General News

Ghana Post denies delivering poor services to clients

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Bice Osei Kuffour, Ghana Post boss

General Post Office, Central Accra

The nation’s postal service, Ghana Post, has called on Ghanaians to help it deliver better services by ensuring that addresses and contact information of recipients of parcels are accurate.

In a meeting with some staff of this paper, the company said their inability to sometimes deliver parcels within stipulated time is mostly due to the provision of inaccurate contact by some clients.

The company said such inaccurate information affects its ability to deliver services within 24 hours and put its competitors ahead of it.

“We always tell our clients to ensure that they provide the correct address and telephone number so that in case we can’t trace your address, we can call you for directions. It is no fault of ours”, Mr Kwesi Owusu-Abrokwa, Chief Commercial Officer of Ghana Post told these reporters, during a meeting that was triggered by our last week Friday’s publication.

The Chronicle had carried a story with the headline, “Ghana Post rebranding a façade”, where it was explained that Ghana Post was delivering poor services to some of its clients.

During the meeting, Mr Kwasi-Abrokwa indicated to the paper that Management of the company was working its socks off to ensure that Ghana Post delivers on its mandate and becomes the preferred postal service provider in the country.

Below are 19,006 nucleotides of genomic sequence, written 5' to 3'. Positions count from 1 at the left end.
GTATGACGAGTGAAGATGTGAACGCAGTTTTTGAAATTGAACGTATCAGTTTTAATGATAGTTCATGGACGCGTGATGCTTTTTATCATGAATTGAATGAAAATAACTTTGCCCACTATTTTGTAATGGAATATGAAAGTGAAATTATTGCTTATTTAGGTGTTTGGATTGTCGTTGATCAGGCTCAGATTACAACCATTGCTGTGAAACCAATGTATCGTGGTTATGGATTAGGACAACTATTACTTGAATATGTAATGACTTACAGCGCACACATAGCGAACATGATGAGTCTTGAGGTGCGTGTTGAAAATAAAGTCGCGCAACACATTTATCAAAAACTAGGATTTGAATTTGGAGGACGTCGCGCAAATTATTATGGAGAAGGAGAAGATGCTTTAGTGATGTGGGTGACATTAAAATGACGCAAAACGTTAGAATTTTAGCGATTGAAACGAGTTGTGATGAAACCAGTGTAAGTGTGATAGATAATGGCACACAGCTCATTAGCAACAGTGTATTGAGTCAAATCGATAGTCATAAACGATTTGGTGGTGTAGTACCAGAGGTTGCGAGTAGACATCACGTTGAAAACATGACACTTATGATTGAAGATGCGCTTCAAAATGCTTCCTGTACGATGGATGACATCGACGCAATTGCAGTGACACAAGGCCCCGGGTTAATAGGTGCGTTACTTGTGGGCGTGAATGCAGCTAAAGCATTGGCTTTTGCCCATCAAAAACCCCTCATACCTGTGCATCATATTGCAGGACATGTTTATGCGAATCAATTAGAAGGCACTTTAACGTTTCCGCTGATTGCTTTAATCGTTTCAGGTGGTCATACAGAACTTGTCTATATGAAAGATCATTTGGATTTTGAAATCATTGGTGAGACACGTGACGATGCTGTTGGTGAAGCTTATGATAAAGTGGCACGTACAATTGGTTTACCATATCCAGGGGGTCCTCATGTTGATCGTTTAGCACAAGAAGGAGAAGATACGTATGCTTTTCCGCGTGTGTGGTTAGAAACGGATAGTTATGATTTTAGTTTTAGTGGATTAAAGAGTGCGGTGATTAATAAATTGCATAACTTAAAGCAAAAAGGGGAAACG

Making specific reference to The Chronicle publication, he said clients who ask them to deliver the letter did not provide the precise location of The Chronicle, hence the delay.

He said one of the mechanisms that have been put in place, as part of the rebranding agenda, is the digitalisation of their operations, which enables a client to track the progress of an item he/she wants delivered until it gets to the final destination.

He said this makes it possible for one to know if an item has been delivered or not.

“We have digitised all our operations so our clients and they can track the progress of their parcel to ensure that the item has been delivered.”

Aside the digitising of their operations, Mr Abrokwa also noted that even when it comes to the delivery of items, their competitors cannot compete with them, because the company always delivers to the doorstop of the recipient, something they (competitors) do not do. He said with other delivery services, one has to usually spend extra money to pick up an item at the delivery point.

“So you see, even in the delivery we are ahead of them. We always deliver to your doorstep. Our competitors do not do that. They only bring it to a point and you would have to either walk or pick a car to go and get your parcel.”

According to the Chief Financial Commercial Officer, this also makes transacting business with Ghana Post much cheaper than with their competitors.

He explained that since most of these services do not do doorstep delivery, clients usually spend extra money in picking up parcels at delivery points, either by themselves or pay courier services to deliver it to them.

“So if you do a critical analysis of the pricing very well, you will realise that sending an item via Ghana Post is much cheaper than sending through other means.”

Other officers who were present at last Friday’s meeting were Madam Sheila Barketey, Mr Theophilus Tei Ayanou, Mr Isaac Marmah and Mr Bernard Yaw Atta-Sonno.

By Agnes Ansah & Bernice Bessey

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